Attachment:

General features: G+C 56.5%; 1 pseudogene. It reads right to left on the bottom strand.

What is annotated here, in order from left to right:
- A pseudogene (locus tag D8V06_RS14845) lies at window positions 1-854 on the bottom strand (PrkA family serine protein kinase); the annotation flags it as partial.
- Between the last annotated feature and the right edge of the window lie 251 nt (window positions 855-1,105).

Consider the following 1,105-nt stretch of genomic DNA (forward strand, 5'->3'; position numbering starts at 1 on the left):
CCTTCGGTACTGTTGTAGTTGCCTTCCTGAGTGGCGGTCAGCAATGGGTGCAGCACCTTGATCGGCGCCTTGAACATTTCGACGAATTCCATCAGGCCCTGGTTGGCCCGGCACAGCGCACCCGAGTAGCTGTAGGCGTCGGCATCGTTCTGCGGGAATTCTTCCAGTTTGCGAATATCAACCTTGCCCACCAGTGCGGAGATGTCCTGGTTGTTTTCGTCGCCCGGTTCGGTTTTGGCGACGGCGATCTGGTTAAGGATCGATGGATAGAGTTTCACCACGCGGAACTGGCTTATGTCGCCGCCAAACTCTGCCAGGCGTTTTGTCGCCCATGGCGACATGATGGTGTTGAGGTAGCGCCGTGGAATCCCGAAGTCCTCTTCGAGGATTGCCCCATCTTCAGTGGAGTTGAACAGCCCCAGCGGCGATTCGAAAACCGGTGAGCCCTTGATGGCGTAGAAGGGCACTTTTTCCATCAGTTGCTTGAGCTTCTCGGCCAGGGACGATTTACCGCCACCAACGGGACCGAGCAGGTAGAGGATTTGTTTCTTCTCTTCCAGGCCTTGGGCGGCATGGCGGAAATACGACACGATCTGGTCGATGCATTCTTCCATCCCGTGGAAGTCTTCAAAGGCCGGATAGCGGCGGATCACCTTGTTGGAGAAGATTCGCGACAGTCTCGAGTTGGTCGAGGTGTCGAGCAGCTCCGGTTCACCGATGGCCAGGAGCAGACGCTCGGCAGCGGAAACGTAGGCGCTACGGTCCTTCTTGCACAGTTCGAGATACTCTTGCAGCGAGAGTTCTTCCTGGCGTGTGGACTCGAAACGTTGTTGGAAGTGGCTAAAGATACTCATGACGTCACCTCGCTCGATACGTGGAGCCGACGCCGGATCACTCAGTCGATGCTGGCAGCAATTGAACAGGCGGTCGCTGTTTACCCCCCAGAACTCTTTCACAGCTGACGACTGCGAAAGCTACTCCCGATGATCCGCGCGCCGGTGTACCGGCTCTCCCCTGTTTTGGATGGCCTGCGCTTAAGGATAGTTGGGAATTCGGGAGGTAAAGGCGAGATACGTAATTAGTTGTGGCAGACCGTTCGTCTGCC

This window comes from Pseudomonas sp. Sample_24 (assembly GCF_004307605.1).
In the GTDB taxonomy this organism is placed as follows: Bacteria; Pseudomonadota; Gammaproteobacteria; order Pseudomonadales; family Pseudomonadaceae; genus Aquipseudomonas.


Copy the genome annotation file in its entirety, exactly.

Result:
General features: G+C 56.5%; 1 pseudogene. It reads right to left on the bottom strand.

What is annotated here, in order from left to right:
- A pseudogene (locus tag D8V06_RS14845) lies at window positions 1-854 on the bottom strand (PrkA family serine protein kinase); the annotation flags it as partial.
- Between the last annotated feature and the right edge of the window lie 251 nt (window positions 855-1,105).

Consider the following 1,105-nt stretch of genomic DNA (forward strand, 5'->3'; position numbering starts at 1 on the left):
CCTTCGGTACTGTTGTAGTTGCCTTCCTGAGTGGCGGTCAGCAATGGGTGCAGCACCTTGATCGGCGCCTTGAACATTTCGACGAATTCCATCAGGCCCTGGTTGGCCCGGCACAGCGCACCCGAGTAGCTGTAGGCGTCGGCATCGTTCTGCGGGAATTCTTCCAGTTTGCGAATATCAACCTTGCCCACCAGTGCGGAGATGTCCTGGTTGTTTTCGTCGCCCGGTTCGGTTTTGGCGACGGCGATCTGGTTAAGGATCGATGGATAGAGTTTCACCACGCGGAACTGGCTTATGTCGCCGCCAAACTCTGCCAGGCGTTTTGTCGCCCATGGCGACATGATGGTGTTGAGGTAGCGCCGTGGAATCCCGAAGTCCTCTTCGAGGATTGCCCCATCTTCAGTGGAGTTGAACAGCCCCAGCGGCGATTCGAAAACCGGTGAGCCCTTGATGGCGTAGAAGGGCACTTTTTCCATCAGTTGCTTGAGCTTCTCGGCCAGGGACGATTTACCGCCACCAACGGGACCGAGCAGGTAGAGGATTTGTTTCTTCTCTTCCAGGCCTTGGGCGGCATGGCGGAAATACGACACGATCTGGTCGATGCATTCTTCCATCCCGTGGAAGTCTTCAAAGGCCGGATAGCGGCGGATCACCTTGTTGGAGAAGATTCGCGACAGTCTCGAGTTGGTCGAGGTGTCGAGCAGCTCCGGTTCACCGATGGCCAGGAGCAGACGCTCGGCAGCGGAAACGTAGGCGCTACGGTCCTTCTTGCACAGTTCGAGATACTCTTGCAGCGAGAGTTCTTCCTGGCGTGTGGACTCGAAACGTTGTTGGAAGTGGCTAAAGATACTCATGACGTCACCTCGCTCGATACGTGGAGCCGACGCCGGATCACTCAGTCGATGCTGGCAGCAATTGAACAGGCGGTCGCTGTTTACCCCCCAGAACTCTTTCACAGCTGACGACTGCGAAAGCTACTCCCGATGATCCGCGCGCCGGTGTACCGGCTCTCCCCTGTTTTGGATGGCCTGCGCTTAAGGATAGTTGGGAATTCGGGAGGTAAAGGCGAGATACGTAATTAGTTGTGGCAGACCGTTCGTCTGCC

This window comes from Pseudomonas sp. Sample_24 (assembly GCF_004307605.1).
In the GTDB taxonomy this organism is placed as follows: Bacteria; Pseudomonadota; Gammaproteobacteria; order Pseudomonadales; family Pseudomonadaceae; genus Aquipseudomonas.